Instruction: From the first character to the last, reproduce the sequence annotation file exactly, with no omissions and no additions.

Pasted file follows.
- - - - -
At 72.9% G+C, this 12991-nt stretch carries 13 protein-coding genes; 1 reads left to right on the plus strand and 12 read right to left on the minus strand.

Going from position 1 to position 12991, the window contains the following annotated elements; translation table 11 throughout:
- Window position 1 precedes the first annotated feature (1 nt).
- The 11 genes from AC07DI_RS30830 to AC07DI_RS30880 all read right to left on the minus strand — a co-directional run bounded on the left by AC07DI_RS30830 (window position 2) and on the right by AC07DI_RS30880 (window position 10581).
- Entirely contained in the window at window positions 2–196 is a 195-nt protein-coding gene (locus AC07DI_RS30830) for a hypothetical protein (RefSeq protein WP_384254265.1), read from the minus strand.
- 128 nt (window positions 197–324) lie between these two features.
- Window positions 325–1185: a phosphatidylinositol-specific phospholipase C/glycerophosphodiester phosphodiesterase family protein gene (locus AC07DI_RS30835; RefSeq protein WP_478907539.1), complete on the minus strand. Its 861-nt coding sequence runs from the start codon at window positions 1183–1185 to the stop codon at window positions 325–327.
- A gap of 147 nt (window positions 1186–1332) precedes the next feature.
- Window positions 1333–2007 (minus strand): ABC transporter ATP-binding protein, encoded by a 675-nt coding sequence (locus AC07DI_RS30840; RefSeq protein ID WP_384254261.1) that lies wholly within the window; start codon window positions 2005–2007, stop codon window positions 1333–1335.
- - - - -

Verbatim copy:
At 72.9% G+C, this 12991-nt stretch carries 13 protein-coding genes; 1 reads left to right on the plus strand and 12 read right to left on the minus strand.

Going from position 1 to position 12991, the window contains the following annotated elements; translation table 11 throughout:
- Window position 1 precedes the first annotated feature (1 nt).
- The 11 genes from AC07DI_RS30830 to AC07DI_RS30880 all read right to left on the minus strand — a co-directional run bounded on the left by AC07DI_RS30830 (window position 2) and on the right by AC07DI_RS30880 (window position 10581).
- Entirely contained in the window at window positions 2–196 is a 195-nt protein-coding gene (locus AC07DI_RS30830) for a hypothetical protein (RefSeq protein WP_384254265.1), read from the minus strand.
- 128 nt (window positions 197–324) lie between these two features.
- Window positions 325–1185: a phosphatidylinositol-specific phospholipase C/glycerophosphodiester phosphodiesterase family protein gene (locus AC07DI_RS30835; RefSeq protein WP_478907539.1), complete on the minus strand. Its 861-nt coding sequence runs from the start codon at window positions 1183–1185 to the stop codon at window positions 325–327.
- A gap of 147 nt (window positions 1186–1332) precedes the next feature.
- Window positions 1333–2007 (minus strand): ABC transporter ATP-binding protein, encoded by a 675-nt coding sequence (locus AC07DI_RS30840; RefSeq protein ID WP_384254261.1) that lies wholly within the window; start codon window positions 2005–2007, stop codon window positions 1333–1335.